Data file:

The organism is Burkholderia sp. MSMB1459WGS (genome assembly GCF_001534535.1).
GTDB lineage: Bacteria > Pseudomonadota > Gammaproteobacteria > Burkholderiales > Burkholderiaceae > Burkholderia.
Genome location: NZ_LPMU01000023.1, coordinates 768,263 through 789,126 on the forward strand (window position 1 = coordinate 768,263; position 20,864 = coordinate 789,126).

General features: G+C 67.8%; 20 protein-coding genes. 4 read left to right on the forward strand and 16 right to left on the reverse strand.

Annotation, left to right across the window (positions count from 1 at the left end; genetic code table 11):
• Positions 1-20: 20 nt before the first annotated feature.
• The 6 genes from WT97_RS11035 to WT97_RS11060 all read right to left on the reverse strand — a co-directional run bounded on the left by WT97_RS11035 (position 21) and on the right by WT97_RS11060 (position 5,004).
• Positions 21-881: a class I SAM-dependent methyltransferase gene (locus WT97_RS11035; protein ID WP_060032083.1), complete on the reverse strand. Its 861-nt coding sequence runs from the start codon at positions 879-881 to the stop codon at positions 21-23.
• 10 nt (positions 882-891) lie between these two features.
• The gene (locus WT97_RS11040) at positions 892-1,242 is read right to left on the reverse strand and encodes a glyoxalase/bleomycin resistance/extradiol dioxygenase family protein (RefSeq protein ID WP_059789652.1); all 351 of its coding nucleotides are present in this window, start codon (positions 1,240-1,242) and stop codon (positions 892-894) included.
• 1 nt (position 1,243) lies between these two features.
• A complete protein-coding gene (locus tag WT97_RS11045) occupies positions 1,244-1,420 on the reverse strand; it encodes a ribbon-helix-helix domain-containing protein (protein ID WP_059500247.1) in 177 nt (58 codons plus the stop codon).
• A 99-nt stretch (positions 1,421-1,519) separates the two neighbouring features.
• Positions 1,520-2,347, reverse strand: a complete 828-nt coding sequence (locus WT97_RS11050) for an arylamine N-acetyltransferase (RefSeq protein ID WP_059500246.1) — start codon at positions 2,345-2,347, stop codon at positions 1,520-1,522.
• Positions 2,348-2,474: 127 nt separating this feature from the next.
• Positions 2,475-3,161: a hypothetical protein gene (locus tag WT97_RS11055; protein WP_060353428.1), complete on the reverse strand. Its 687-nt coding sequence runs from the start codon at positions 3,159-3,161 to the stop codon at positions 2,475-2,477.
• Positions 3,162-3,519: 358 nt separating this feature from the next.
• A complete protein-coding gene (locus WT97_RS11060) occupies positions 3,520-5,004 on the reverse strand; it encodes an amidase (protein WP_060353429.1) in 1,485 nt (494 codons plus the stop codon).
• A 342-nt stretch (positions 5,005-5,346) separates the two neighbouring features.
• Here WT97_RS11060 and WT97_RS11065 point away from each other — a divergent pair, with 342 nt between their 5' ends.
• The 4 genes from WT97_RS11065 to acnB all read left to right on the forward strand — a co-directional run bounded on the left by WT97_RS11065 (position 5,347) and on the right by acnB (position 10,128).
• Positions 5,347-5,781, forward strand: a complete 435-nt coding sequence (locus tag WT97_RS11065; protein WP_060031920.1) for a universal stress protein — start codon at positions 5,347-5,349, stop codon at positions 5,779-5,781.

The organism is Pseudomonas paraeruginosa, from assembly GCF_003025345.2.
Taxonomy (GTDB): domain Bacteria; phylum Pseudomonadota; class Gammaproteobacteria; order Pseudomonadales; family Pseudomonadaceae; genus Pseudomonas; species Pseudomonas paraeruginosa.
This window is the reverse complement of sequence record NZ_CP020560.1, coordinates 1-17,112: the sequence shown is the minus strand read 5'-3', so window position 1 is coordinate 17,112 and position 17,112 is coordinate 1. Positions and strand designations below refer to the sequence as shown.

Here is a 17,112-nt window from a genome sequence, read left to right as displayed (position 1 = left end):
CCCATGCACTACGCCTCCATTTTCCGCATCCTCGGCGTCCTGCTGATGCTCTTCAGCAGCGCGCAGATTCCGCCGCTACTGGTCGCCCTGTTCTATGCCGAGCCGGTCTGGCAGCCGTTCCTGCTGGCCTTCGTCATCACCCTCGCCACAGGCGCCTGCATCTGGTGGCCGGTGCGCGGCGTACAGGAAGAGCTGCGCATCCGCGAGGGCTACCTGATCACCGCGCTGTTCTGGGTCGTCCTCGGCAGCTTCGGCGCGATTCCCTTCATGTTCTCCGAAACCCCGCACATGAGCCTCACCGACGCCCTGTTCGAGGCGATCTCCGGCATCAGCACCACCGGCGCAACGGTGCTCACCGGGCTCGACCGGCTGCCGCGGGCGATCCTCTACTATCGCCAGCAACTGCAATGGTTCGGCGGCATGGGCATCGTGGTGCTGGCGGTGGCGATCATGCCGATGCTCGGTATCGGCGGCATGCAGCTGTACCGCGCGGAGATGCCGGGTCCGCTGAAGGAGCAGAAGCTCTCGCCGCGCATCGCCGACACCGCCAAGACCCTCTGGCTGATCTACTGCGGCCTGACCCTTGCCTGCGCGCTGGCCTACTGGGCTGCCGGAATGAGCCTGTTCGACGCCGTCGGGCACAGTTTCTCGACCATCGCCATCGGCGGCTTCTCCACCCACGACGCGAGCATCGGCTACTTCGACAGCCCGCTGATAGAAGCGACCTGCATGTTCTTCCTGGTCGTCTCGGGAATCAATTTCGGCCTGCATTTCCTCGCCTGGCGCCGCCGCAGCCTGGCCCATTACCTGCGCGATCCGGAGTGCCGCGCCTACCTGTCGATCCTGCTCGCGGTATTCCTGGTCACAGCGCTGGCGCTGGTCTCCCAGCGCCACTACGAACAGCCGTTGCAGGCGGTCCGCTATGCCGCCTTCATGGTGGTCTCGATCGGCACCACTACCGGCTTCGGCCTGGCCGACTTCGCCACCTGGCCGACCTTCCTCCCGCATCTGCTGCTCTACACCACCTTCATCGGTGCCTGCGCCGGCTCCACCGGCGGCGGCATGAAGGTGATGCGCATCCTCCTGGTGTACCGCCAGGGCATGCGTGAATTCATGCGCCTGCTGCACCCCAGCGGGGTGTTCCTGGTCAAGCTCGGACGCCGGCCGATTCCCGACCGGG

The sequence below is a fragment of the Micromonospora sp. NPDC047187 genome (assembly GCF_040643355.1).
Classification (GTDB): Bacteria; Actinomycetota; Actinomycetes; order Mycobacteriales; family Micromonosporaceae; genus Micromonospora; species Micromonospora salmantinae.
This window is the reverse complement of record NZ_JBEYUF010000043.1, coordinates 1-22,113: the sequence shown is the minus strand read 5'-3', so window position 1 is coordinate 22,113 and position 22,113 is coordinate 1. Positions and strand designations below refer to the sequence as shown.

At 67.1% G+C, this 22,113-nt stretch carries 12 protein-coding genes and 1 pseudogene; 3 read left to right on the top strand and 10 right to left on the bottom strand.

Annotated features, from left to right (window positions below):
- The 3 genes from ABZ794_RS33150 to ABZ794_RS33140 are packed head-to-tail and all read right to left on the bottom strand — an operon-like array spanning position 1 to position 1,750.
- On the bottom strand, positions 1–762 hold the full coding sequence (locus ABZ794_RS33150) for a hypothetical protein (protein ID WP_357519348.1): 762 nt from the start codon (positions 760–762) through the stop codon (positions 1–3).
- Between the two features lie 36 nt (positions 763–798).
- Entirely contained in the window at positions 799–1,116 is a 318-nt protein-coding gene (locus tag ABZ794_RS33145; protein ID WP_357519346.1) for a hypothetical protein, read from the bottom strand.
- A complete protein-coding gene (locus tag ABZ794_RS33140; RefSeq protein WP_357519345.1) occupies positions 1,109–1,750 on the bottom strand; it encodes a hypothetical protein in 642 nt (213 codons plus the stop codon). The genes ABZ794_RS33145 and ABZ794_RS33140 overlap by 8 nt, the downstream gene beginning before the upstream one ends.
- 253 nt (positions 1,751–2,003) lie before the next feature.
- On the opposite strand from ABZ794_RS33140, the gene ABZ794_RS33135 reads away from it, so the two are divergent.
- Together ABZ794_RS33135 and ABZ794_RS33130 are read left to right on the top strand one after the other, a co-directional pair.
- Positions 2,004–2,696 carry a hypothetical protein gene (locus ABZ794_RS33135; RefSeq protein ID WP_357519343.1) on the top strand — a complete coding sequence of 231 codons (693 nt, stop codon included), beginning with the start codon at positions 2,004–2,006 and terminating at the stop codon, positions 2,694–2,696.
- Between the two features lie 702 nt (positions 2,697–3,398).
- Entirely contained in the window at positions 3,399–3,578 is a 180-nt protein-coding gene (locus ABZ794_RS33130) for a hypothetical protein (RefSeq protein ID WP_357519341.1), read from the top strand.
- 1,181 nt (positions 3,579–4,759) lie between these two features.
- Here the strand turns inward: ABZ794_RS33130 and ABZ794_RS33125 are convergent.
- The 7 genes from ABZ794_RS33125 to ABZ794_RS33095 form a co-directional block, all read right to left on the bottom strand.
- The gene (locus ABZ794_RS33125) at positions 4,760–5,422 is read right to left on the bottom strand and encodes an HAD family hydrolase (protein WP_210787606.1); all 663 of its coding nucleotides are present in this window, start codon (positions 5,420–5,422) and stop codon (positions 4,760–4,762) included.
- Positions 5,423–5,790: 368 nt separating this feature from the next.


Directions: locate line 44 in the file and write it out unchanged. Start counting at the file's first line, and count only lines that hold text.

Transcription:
- 1,181 nt (positions 3,579–4,759) lie between these two features.